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May 22, 2009
On the rise: Who's had the best offseason?
Kentucky's March sadness has transformed into April and May gladness.
Actually, it's been more like euphoria.
Two months after failing to make the NCAA tournament, Kentucky has transformed itself into a legitimate Final Four contender for the 2009-10 season. The Wildcats followed up the hiring of John Calipari from Memphis by landing a recruiting class for the ages.
Kentucky fans aren't the only ones with reasons to smile. Plenty of other teams also have seen their situations improve since North Carolina cut down the nets in Detroit.
Here's a look at the five teams that have enjoyed the best offseasons so far. We'll follow up this report Saturday by taking a look at the five programs that have endured the worst offseasons.
1. Kentucky: Well, this was a no-brainer. The hiring of Calipari helped Kentucky land one of the best recruiting classes in recent history. The arrivals of 6-foot-1 point guard John Wall and 6-9 power forward DeMarcus Cousins give Kentucky the nation's top two prospects. Throw in the signings of 6-10 center Daniel Orton (the No. 22 recruit in the nation) and 6-1 point guard Eric Bledsoe (No. 23), and that makes Kentucky the first school to sign four five-star prospects in one class since Rivals.com began keeping track of basketball recruiting in 2003. And we haven't even mentioned the return of star forward Patrick Patterson. Even if Jodie Meeks stays in the draft, Kentucky should enter the season as the SEC favorite and a legitimate Final Four contender.
2. Kansas: Since point guard Sherron Collins and center Cole Aldrich announced they were staying in school, Kansas has looked like the overwhelming preseason favorite to win the national title. Aldrich and Collins could give Kansas an inside-outside duo every bit as productive as the Tyler Hansbrough-Ty Lawson combination that helped North Carolina win the 2009 championship. The additions of 6-6 guard Xavier Henry (the No. 8 prospect in the nation) and 6-2 guard Elijah Johnson (No. 24) should make the Jayhawks even stronger.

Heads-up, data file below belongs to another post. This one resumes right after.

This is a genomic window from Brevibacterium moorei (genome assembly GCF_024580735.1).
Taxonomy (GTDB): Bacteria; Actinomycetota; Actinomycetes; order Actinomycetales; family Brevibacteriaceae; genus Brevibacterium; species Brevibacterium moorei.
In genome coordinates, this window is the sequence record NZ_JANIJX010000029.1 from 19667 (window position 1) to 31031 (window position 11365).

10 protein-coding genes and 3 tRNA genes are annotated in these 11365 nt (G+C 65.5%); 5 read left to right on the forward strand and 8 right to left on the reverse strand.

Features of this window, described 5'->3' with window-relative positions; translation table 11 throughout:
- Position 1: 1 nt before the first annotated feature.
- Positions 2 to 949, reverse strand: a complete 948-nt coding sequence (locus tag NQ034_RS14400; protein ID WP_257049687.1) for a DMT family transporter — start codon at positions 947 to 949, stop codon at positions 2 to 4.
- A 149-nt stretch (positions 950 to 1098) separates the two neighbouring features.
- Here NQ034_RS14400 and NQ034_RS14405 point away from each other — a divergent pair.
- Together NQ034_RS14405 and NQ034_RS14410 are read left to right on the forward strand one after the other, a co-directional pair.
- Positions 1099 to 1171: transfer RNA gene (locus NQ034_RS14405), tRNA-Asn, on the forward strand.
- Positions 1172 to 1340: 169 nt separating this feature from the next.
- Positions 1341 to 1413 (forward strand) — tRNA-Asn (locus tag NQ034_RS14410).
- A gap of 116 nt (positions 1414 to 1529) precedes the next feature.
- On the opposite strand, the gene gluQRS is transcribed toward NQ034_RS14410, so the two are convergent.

3. California: The Golden Bears didn't have a senior on a team that went 22-11 and reached the NCAA tournament, and none of their underclassmen decided to turn pro. California got more good news when a few notable conference underclassmen (Arizona State's James Harden, USC's DeMar DeRozan, UCLA's Jrue Holiday) opted to enter the draft. If all three stay in the draft, California should enter the season as a clear-cut favorite in the Pac-10.
4. Mississippi State: The signing of 6-10 Renardo Sidney (the No. 16 recruit in the nation) and the return of Jarvis Varnado should give Mississippi State a dynamic frontcourt duo. Sidney does have some off-court baggage, but bringing him in is the type of high-risk, high-reward move that could help Mississippi State land in the Sweet 16. If the Bulldogs have Sidney on the roster all season and don't have any off-court issues, they probably won't have to worry about winning the SEC tournament to get an NCAA bid next season.
5. Tulsa: Calipari's decision to leave Memphis made this a happy offseason for all the Tigers' Conference USA rivals. Tulsa has the most reason to celebrate because 7-foot center Jerome Jordan decided to stay in school instead of entering the draft. Memphis will enter the season with a 61-game Conference USA winning streak, but don't be surprised if Tulsa opens the season as the conference favorite.
Steve Megargee is a national writer for Rivals.com. He can be reached at email@example.com.